December 1-7, 2013
Reduce Your Malpractice Risk
Are your patient education materials and informed consent documents a liability in your practice? During “Patient Education Check-Up Week,” Dec. 1 to 7, 2013, the American Academy of Ophthalmology and OMIC urge MDs and office administrators to audit all patient education materials and informed consent documents in their offices to ensure they are current. Accurate, timely patient education and informed consent materials can reduce malpractice risk.
How do you know if your patient education materials are current?
Set aside a time for a thorough review of all patient education brochures, informed consent documents and videos, and keep the following tips in mind:
Informed consent documents
Good patient education
- include all possible risks with as much detail as possible;
- include even rare complications so patients are aware;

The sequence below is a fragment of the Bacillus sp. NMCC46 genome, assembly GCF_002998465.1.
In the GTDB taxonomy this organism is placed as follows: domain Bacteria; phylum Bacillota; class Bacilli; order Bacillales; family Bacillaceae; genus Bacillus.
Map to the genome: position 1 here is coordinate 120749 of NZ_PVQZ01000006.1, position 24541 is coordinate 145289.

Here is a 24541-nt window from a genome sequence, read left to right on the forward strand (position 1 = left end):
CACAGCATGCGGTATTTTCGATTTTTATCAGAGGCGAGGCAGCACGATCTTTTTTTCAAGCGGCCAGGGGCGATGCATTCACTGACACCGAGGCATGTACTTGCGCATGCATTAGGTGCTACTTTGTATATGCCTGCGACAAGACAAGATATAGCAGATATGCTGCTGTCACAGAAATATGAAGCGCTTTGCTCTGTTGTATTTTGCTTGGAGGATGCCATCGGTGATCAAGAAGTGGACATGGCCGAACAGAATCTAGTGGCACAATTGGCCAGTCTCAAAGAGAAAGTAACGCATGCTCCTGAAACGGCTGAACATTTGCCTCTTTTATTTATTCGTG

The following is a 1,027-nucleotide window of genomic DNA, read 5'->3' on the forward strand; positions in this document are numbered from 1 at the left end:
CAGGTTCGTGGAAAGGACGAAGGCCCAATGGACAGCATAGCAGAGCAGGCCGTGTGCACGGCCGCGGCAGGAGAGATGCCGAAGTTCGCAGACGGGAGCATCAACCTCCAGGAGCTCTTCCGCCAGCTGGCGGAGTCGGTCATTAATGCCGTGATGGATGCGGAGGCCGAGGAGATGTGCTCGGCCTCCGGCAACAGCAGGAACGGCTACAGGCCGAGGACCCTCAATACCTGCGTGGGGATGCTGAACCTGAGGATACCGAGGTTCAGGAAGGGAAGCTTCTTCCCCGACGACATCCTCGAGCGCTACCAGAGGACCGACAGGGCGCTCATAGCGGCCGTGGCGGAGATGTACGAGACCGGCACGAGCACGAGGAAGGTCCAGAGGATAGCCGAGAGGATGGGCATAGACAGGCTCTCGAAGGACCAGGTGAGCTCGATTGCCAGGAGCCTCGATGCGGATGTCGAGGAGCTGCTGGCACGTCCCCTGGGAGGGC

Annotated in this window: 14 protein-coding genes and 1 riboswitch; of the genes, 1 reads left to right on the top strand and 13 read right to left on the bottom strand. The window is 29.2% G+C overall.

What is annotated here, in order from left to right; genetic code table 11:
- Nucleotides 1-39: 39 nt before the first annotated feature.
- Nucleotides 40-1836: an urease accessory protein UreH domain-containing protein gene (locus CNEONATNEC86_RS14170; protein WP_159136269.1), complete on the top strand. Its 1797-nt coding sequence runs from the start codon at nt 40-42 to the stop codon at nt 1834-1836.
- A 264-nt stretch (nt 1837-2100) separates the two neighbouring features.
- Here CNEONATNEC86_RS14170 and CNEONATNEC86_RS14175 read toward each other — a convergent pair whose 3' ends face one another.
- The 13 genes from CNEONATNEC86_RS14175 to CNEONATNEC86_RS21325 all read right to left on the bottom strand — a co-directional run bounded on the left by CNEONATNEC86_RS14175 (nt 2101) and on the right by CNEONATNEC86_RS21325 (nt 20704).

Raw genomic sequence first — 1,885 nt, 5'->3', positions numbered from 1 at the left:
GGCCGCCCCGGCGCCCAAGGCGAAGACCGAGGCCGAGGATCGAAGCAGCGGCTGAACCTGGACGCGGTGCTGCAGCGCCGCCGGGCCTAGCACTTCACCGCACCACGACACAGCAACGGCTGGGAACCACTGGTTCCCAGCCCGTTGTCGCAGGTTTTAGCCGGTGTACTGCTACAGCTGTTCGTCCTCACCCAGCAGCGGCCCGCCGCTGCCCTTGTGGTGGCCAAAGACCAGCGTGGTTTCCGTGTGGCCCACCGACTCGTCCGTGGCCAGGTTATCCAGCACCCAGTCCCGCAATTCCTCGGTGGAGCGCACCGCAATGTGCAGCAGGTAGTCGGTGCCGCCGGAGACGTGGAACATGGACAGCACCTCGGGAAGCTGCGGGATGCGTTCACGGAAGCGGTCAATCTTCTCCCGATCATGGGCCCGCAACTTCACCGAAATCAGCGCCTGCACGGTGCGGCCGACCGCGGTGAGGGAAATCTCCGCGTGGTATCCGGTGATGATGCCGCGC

- are procedure-specific, especially for elective surgeries such as LASIK; and
- document that no guarantee is made regarding outcome of procedure.
- is clear, accurate, up-to-date and thorough;
- avoids misleading statements, such as “eliminate glasses” or “safe and effective”;
- is not overstated and does not instill unrealistic expectations in patient;
- helps improve understanding of consent form risks;
- serves as an “extender” of the oral conversation with patient; and
- is developed by a reliable, professional source.
|Are you using the most current OMIC informed consent documents and Academy patient education products? Review the Patient Education Check-Up Week checklist/order form to ensure your materials are up-to-date.